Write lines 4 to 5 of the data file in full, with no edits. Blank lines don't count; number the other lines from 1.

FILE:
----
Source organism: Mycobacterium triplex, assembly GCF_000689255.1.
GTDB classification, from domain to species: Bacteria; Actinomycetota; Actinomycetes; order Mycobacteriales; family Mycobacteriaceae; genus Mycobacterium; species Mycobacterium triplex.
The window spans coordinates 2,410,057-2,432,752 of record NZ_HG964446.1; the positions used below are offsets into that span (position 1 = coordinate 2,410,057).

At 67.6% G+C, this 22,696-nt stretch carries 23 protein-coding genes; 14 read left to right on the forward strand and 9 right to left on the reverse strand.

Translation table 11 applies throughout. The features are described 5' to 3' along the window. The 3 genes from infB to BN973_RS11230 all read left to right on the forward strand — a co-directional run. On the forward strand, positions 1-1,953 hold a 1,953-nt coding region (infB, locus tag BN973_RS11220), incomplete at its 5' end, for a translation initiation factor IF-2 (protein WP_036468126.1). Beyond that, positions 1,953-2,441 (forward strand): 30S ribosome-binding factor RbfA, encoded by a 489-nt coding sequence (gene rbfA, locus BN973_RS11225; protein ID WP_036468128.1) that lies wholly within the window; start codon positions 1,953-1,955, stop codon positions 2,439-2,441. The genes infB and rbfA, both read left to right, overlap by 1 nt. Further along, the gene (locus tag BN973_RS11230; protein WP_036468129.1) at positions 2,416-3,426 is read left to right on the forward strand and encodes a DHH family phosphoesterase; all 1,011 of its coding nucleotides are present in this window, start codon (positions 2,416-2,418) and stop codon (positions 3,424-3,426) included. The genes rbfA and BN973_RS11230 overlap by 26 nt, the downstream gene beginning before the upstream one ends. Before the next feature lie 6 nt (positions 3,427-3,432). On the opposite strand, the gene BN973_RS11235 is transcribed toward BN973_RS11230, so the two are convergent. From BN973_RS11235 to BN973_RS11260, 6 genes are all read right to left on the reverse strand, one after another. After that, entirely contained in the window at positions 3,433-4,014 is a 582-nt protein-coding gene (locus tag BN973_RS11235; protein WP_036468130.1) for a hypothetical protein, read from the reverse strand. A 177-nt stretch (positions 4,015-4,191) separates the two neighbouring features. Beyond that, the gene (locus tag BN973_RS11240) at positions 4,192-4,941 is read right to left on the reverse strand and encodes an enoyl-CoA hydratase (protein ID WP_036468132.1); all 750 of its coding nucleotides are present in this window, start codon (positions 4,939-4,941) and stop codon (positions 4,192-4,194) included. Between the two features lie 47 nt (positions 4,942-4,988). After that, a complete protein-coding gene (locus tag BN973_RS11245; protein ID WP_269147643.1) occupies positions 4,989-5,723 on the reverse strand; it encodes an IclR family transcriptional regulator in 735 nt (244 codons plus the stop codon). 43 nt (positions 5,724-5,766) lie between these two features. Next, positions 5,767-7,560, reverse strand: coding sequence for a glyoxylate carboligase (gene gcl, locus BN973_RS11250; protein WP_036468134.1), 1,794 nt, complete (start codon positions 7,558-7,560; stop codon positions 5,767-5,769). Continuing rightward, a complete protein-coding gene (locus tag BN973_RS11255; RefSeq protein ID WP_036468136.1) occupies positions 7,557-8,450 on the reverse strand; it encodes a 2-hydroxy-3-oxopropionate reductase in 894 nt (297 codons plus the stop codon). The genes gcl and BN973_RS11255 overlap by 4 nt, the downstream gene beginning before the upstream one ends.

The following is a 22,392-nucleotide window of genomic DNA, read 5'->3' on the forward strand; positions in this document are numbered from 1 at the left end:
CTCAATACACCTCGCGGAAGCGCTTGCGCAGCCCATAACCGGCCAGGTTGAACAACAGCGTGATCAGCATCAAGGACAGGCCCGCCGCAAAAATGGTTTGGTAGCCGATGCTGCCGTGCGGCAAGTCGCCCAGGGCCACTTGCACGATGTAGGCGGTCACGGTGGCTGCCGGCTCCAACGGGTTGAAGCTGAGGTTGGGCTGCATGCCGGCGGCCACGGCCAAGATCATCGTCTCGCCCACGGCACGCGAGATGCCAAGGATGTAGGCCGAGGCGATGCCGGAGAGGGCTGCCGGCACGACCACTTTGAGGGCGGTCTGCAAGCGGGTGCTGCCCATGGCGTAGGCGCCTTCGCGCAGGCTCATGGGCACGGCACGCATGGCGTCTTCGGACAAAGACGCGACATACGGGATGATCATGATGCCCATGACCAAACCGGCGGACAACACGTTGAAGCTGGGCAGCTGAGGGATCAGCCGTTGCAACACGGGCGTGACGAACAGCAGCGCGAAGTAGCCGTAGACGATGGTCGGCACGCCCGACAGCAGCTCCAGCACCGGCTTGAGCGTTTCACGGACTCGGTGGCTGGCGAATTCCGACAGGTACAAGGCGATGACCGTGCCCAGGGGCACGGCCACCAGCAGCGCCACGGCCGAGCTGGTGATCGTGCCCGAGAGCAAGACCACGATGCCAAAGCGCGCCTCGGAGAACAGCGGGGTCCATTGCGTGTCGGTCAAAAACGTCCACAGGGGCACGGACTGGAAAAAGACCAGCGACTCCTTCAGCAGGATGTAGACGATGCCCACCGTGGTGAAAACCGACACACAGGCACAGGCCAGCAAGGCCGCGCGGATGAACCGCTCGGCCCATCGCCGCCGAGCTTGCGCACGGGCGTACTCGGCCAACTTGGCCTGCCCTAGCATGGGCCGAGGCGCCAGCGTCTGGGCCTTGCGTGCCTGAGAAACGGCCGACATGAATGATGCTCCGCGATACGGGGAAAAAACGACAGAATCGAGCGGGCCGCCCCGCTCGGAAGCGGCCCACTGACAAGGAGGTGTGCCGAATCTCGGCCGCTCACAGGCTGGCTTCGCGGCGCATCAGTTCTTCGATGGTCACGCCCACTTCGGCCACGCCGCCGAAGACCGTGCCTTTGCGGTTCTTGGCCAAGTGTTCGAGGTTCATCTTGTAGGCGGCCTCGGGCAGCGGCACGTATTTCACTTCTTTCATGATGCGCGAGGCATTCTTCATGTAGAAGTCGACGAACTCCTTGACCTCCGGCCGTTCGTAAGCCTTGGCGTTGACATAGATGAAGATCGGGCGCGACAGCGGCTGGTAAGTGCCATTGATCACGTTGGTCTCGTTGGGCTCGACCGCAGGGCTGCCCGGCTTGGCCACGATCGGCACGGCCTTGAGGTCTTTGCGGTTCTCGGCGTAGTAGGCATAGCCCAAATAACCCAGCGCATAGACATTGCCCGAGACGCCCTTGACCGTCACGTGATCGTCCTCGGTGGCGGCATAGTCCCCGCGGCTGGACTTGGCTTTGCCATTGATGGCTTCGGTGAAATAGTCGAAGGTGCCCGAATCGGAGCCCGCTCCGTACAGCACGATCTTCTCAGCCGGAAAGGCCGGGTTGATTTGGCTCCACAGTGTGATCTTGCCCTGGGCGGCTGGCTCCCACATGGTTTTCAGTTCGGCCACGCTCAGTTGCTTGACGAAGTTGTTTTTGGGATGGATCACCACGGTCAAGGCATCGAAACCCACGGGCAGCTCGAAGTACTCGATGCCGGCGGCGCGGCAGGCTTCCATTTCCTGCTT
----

At 67.6% G+C, this 22,696-nt stretch carries 23 protein-coding genes; 14 read left to right on the forward strand and 9 right to left on the reverse strand.

Translation table 11 applies throughout. The features are described 5' to 3' along the window. The 3 genes from infB to BN973_RS11230 all read left to right on the forward strand — a co-directional run. On the forward strand, positions 1-1,953 hold a 1,953-nt coding region (infB, locus tag BN973_RS11220), incomplete at its 5' end, for a translation initiation factor IF-2 (protein WP_036468126.1). Beyond that, positions 1,953-2,441 (forward strand): 30S ribosome-binding factor RbfA, encoded by a 489-nt coding sequence (gene rbfA, locus BN973_RS11225; protein ID WP_036468128.1) that lies wholly within the window; start codon positions 1,953-1,955, stop codon positions 2,439-2,441. The genes infB and rbfA, both read left to right, overlap by 1 nt. Further along, the gene (locus tag BN973_RS11230; protein WP_036468129.1) at positions 2,416-3,426 is read left to right on the forward strand and encodes a DHH family phosphoesterase; all 1,011 of its coding nucleotides are present in this window, start codon (positions 2,416-2,418) and stop codon (positions 3,424-3,426) included. The genes rbfA and BN973_RS11230 overlap by 26 nt, the downstream gene beginning before the upstream one ends. Before the next feature lie 6 nt (positions 3,427-3,432). On the opposite strand, the gene BN973_RS11235 is transcribed toward BN973_RS11230, so the two are convergent. From BN973_RS11235 to BN973_RS11260, 6 genes are all read right to left on the reverse strand, one after another. After that, entirely contained in the window at positions 3,433-4,014 is a 582-nt protein-coding gene (locus tag BN973_RS11235; protein WP_036468130.1) for a hypothetical protein, read from the reverse strand. A 177-nt stretch (positions 4,015-4,191) separates the two neighbouring features. Beyond that, the gene (locus tag BN973_RS11240) at positions 4,192-4,941 is read right to left on the reverse strand and encodes an enoyl-CoA hydratase (protein ID WP_036468132.1); all 750 of its coding nucleotides are present in this window, start codon (positions 4,939-4,941) and stop codon (positions 4,192-4,194) included. Between the two features lie 47 nt (positions 4,942-4,988). After that, a complete protein-coding gene (locus tag BN973_RS11245; protein ID WP_269147643.1) occupies positions 4,989-5,723 on the reverse strand; it encodes an IclR family transcriptional regulator in 735 nt (244 codons plus the stop codon). 43 nt (positions 5,724-5,766) lie between these two features. Next, positions 5,767-7,560, reverse strand: coding sequence for a glyoxylate carboligase (gene gcl, locus BN973_RS11250; protein WP_036468134.1), 1,794 nt, complete (start codon positions 7,558-7,560; stop codon positions 5,767-5,769). Continuing rightward, a complete protein-coding gene (locus tag BN973_RS11255; RefSeq protein ID WP_036468136.1) occupies positions 7,557-8,450 on the reverse strand; it encodes a 2-hydroxy-3-oxopropionate reductase in 894 nt (297 codons plus the stop codon). The genes gcl and BN973_RS11255 overlap by 4 nt, the downstream gene beginning before the upstream one ends.